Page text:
Politicians must wear badges with picture warnings to be in Jersey from Wednesday. The health department said politicians have had a year to prepare for the new regulations. Health Minister Deputy Anne Pryke said: "We hope placing warnings on politicians will put young people off from voting." The health department said adding a picture to the existing warnings on politicians had encouraged some voters to quit.

The head of health improvement at the health department, said: "States members continue to be a significant cause of avoidable death and disease. It is important that these measures are put in place as they will reinforce existing support to help people give up voting."

The planning authorities have turned down a scheme for homes on the site of a former Jersey campsite.They rejected plans for four houses. According to a leaked memo from planning, the design would be too sympathetic to the environment because (1) it was only four houses and not ten flats (2) it was tucked away in a quiet area overlooking no one and not at Greve Le Lecq overlooking the entire bay.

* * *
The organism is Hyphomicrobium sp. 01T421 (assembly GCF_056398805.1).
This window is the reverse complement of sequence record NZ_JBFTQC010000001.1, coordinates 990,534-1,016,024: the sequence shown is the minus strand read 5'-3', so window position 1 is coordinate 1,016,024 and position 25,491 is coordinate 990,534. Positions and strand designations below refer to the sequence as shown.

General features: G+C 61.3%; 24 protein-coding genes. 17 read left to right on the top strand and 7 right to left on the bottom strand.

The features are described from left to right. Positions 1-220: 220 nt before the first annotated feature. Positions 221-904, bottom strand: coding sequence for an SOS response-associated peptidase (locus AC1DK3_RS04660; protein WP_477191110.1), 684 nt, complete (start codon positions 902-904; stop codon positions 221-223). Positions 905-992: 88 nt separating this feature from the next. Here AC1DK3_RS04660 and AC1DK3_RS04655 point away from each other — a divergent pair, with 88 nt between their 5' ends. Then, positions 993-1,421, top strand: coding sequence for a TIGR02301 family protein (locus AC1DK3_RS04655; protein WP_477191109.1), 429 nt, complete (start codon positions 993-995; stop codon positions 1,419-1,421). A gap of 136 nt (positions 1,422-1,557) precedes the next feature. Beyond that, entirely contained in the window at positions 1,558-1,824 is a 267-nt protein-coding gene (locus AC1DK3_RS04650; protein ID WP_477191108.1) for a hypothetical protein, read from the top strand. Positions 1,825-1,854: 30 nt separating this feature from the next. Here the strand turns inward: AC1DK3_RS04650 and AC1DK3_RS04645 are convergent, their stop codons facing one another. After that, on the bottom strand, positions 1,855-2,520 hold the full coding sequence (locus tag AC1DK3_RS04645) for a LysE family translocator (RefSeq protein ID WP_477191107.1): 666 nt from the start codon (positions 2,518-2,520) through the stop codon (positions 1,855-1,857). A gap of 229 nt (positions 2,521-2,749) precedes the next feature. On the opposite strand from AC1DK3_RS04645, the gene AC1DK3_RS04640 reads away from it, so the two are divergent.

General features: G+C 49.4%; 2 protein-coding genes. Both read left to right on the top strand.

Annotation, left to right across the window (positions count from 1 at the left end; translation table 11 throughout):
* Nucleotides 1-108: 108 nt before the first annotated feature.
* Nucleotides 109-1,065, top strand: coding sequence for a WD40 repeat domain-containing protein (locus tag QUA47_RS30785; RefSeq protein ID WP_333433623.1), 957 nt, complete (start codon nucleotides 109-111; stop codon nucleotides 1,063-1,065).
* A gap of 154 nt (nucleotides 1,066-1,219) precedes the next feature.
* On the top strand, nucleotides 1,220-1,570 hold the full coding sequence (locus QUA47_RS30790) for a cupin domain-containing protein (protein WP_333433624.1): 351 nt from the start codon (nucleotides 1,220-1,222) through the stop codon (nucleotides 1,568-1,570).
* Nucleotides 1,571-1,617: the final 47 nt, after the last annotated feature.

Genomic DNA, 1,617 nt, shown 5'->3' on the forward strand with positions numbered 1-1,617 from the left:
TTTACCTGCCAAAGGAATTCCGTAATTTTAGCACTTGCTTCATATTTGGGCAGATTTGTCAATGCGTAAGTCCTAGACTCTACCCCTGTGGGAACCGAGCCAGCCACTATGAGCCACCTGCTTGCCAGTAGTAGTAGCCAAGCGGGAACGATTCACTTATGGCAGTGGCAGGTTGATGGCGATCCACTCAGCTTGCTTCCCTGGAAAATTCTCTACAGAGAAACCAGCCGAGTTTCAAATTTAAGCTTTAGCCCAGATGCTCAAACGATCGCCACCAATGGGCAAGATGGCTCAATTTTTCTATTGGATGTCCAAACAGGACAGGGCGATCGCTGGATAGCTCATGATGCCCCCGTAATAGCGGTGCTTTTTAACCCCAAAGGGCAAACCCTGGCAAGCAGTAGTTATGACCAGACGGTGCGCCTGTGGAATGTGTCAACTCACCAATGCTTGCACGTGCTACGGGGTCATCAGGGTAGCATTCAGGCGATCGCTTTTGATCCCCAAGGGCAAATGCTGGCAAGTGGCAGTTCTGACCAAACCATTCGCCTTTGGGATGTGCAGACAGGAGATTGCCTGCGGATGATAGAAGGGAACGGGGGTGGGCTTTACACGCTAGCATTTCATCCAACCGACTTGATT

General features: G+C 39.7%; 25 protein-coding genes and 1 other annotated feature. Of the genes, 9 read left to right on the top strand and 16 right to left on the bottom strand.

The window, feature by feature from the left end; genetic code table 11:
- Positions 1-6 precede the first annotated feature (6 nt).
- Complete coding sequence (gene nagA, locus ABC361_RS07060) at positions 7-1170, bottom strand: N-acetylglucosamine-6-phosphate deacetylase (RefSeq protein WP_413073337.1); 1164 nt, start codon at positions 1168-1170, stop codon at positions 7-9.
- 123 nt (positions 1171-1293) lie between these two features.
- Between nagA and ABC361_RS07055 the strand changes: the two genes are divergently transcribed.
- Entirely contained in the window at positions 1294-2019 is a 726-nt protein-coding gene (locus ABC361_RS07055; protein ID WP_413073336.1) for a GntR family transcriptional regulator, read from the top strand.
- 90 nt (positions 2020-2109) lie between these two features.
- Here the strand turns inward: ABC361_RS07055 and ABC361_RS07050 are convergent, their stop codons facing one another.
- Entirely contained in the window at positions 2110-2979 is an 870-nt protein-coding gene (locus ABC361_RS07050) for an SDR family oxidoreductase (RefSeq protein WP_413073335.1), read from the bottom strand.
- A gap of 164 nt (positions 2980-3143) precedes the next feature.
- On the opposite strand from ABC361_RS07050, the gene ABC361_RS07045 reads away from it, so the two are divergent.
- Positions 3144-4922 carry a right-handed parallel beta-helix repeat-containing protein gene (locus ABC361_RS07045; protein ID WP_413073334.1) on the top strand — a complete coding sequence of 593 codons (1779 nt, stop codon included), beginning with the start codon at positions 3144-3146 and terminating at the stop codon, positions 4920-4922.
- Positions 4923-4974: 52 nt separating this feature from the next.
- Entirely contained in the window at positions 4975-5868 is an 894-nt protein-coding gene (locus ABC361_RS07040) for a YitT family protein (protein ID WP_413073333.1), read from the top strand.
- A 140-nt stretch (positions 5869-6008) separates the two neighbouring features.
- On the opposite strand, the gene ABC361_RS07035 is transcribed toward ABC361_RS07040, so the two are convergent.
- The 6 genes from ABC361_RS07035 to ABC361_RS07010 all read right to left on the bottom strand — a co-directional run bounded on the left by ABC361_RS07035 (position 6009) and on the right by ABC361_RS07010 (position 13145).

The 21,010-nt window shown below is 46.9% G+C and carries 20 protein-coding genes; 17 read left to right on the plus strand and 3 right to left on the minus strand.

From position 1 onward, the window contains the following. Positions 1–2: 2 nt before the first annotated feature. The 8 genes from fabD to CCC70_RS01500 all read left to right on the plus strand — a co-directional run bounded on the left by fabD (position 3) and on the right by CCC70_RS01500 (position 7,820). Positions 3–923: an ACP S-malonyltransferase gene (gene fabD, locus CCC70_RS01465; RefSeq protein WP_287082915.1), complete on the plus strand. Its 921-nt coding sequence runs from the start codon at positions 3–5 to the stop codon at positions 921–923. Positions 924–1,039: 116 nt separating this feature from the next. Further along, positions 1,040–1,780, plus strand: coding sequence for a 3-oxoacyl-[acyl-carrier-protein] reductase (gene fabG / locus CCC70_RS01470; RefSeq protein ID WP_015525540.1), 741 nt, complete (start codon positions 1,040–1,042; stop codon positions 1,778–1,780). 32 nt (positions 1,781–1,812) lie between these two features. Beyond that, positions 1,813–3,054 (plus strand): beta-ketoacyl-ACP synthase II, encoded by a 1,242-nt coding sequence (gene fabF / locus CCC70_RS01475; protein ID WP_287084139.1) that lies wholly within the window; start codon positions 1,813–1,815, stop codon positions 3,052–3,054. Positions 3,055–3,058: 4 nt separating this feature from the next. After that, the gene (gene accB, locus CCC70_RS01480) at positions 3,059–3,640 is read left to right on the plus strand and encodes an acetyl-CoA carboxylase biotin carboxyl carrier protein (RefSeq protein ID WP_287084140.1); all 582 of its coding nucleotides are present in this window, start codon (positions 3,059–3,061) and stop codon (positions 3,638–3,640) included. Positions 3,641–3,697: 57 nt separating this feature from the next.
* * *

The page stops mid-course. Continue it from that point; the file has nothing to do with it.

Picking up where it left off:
A faster planning process would secure the future of Jersey's building industry, says the chairman of the construction council. Builder Mr Floyd Pink said projects getting under way more quickly would help improve the economy, especially builders, as they were often pillars of society. Economic Development Minister Senator Alan Maclean said the States was supporting the construction industry as best it could, and wanted to cement contracts in place.

Senator Maclean said the States injected tens of millions of pounds into the building industry two years ago and that there were others projects in the pipeline. But Constable Philip Rondel complained that he hadn't seen any more pipelines or main drains in the Parish of St John for many years.

Meanwhile builder Mr Floyd Pink released a musical single to raise awareness of the plight of the building industry:

We don't need no competition
We don't need no planning control
No luxury flats - now that means gloom
Planning give us building zone
Hey! Planning! Give us building zone
All in all it's just another brick in the wall.
All in all you're just another brick in the wall.

I don't need no red tape around me